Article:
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Six people were killed and 53 injured on Sunday when an explosion ripped through a busy pedestrian street in central Istanbul in what Turkish President Tayyip Erdogan called a bomb attack that “smells like terrorism”.
Ambulances rushed to the scene on the crowded Istiklal Avenue, which the police had hastily cordoned off. The area, in the Beyoglu district of Turkey’s largest city, had been packed as usual over the weekend with shoppers, tourists and families.
Video footage obtained by Reuters showed the moment the explosion occurred at 4:13 p.m. (1313 GMT), sending debris into the air and leaving several people lying on the ground, while others fled the scene.
“Efforts to defeat Turkey and the Turkish people through terrorism will fail today as they did yesterday and tomorrow,” Erdogan told a news conference in Istanbul.
“Our people can be sure that the culprits behind the attack will be punished as they deserve,” he said, adding that initial information indicated that “a woman was involved”.
“It would be wrong to say that this is definitely a terrorist attack but the initial development and initial intelligence from my governor is that it smells like terrorism,” he added.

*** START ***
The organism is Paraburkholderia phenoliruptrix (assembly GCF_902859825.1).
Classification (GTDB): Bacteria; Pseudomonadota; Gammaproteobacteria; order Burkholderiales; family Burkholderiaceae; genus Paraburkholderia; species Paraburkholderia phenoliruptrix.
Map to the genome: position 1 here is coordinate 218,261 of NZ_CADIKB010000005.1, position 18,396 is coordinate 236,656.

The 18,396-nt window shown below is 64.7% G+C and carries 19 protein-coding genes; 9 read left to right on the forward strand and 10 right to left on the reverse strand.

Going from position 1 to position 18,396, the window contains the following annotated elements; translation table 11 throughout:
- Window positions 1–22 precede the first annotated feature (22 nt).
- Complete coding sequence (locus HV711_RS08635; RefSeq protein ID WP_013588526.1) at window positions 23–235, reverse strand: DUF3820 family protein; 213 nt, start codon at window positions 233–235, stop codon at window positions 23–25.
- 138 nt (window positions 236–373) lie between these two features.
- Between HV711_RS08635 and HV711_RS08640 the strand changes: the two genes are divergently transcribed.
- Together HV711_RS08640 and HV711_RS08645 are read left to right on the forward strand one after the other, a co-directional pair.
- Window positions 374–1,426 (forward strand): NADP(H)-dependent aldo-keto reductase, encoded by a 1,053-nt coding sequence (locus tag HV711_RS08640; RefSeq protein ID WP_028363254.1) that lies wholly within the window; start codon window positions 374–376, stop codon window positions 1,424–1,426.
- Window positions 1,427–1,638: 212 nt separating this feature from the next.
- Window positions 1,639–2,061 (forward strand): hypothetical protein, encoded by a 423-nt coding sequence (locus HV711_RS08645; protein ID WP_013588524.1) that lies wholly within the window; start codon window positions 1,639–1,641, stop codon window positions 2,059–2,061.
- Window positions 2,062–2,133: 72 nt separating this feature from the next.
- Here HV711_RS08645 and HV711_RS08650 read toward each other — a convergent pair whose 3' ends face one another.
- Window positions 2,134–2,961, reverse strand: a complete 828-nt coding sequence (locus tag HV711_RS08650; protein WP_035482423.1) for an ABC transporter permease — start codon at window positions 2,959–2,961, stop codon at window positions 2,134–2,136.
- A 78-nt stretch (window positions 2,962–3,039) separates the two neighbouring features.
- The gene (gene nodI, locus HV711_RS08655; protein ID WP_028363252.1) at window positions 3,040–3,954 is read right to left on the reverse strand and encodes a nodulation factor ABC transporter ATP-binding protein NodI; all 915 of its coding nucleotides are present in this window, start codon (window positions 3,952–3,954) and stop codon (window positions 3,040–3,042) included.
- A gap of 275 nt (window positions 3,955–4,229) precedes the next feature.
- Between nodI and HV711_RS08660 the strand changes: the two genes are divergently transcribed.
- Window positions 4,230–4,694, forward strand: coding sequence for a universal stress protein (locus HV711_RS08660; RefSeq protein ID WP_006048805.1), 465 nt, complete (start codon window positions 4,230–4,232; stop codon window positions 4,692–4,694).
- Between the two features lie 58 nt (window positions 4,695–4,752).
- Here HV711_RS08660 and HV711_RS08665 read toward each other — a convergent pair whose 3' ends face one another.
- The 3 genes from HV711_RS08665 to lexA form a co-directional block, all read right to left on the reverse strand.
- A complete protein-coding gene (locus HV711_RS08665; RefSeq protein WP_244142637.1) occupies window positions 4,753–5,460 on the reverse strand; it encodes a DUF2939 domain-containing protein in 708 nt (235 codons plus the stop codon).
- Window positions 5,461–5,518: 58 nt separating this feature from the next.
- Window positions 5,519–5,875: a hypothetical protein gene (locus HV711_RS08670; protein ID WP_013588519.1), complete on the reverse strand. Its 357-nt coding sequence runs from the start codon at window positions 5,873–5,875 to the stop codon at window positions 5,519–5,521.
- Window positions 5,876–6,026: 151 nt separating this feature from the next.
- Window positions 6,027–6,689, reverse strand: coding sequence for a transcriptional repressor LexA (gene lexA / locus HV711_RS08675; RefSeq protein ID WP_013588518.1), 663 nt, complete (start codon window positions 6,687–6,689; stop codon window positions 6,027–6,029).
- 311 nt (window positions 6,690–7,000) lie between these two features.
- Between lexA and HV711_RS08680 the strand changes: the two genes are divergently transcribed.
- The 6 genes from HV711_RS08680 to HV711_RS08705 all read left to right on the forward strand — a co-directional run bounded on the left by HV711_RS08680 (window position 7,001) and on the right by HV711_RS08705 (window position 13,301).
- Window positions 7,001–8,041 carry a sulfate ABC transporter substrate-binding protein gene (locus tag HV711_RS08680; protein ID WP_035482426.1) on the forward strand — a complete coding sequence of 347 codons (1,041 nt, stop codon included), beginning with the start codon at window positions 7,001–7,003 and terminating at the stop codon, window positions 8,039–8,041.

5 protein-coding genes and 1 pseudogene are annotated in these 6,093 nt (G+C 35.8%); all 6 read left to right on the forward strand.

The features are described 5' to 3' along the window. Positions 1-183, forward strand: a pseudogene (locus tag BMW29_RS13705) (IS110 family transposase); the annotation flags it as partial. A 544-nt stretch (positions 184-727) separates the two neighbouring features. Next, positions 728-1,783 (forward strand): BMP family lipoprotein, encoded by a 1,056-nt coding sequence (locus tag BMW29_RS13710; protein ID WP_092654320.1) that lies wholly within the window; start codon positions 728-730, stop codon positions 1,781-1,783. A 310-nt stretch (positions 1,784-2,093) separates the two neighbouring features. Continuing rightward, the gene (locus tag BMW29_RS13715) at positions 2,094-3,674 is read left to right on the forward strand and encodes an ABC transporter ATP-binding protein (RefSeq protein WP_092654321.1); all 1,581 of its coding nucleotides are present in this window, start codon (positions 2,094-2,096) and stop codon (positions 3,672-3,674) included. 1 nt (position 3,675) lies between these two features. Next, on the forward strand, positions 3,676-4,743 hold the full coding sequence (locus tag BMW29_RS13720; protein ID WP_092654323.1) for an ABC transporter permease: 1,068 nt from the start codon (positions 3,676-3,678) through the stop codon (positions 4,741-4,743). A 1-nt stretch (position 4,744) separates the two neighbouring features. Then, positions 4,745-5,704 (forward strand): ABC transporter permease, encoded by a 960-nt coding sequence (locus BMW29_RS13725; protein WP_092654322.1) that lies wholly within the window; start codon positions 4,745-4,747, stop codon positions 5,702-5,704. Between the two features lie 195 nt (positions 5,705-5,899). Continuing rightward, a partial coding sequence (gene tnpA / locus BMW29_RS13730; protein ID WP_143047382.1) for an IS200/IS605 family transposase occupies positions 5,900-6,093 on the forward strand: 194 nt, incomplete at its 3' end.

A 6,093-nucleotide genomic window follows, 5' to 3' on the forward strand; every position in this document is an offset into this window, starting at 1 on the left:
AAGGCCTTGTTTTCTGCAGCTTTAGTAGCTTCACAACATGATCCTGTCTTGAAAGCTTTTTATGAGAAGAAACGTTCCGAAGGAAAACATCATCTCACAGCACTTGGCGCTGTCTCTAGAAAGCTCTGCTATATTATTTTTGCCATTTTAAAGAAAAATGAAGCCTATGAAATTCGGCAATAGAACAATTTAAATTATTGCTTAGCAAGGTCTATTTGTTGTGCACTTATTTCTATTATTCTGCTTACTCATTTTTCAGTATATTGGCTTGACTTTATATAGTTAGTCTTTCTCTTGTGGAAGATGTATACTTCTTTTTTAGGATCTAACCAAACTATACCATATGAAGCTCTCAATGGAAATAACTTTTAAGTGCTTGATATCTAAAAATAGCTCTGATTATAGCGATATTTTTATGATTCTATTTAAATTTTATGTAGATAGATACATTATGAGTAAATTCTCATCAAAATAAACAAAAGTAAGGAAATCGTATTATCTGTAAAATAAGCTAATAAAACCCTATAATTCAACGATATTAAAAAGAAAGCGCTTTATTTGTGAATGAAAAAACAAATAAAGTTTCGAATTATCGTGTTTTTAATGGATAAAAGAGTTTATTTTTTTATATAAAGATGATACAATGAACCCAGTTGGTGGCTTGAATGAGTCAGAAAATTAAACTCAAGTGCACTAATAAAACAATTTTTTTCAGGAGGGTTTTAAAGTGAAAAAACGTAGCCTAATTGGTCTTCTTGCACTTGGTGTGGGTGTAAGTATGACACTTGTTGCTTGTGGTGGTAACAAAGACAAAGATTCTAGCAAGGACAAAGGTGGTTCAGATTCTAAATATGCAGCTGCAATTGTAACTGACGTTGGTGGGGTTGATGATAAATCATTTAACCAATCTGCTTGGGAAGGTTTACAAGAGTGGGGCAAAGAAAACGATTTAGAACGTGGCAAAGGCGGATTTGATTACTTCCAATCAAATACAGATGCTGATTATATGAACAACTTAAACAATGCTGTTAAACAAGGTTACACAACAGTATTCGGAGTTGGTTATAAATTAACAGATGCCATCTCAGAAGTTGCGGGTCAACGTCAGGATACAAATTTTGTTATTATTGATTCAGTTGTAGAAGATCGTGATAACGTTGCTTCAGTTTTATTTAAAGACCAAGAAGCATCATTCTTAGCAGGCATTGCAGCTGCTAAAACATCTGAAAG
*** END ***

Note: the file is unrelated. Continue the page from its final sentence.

No one has claimed responsibility for the explosion. But Istanbul and other Turkish cities have previously been targeted by Kurdish separatists, Islamist militants and other groups, including in a series of attacks in 2015 and 2016.
Media footage showed people tending to victims after the blast and later white-suited investigators collecting materials from the scene, where pieces of a concrete plant were scattered on the boulevard.
“When I heard the explosion, I was petrified, people froze, looked at each other. Then people started running away. What else can be done,” said Mehmet Akus, 45, a restaurant worker in Istiklal.
“My relatives called me, they know I work in Istiklal. I assured them,” he told Reuters.
A helicopter flew above the scene and a number of ambulances were parked in nearby Taksim Square. The Turkish Red Crescent said blood was being transferred to a nearby hospital.
If confirmed, it would be the first major bomb in Istanbul in several years.
Twin bombings outside an Istanbul soccer stadium in December 2016 killed 38 people and wounded 155 in an attack claimed by a militant from the militant Kurdistan Workers’ Party (PKK).
Condemnation of the attack and condolences to the victims came from several countries, including Greece, Egypt, Ukraine, Azerbaijan and Pakistan.
European Council President Charles Michel said on Twitter that he had sent his condolences to the victims after the “terrible news”.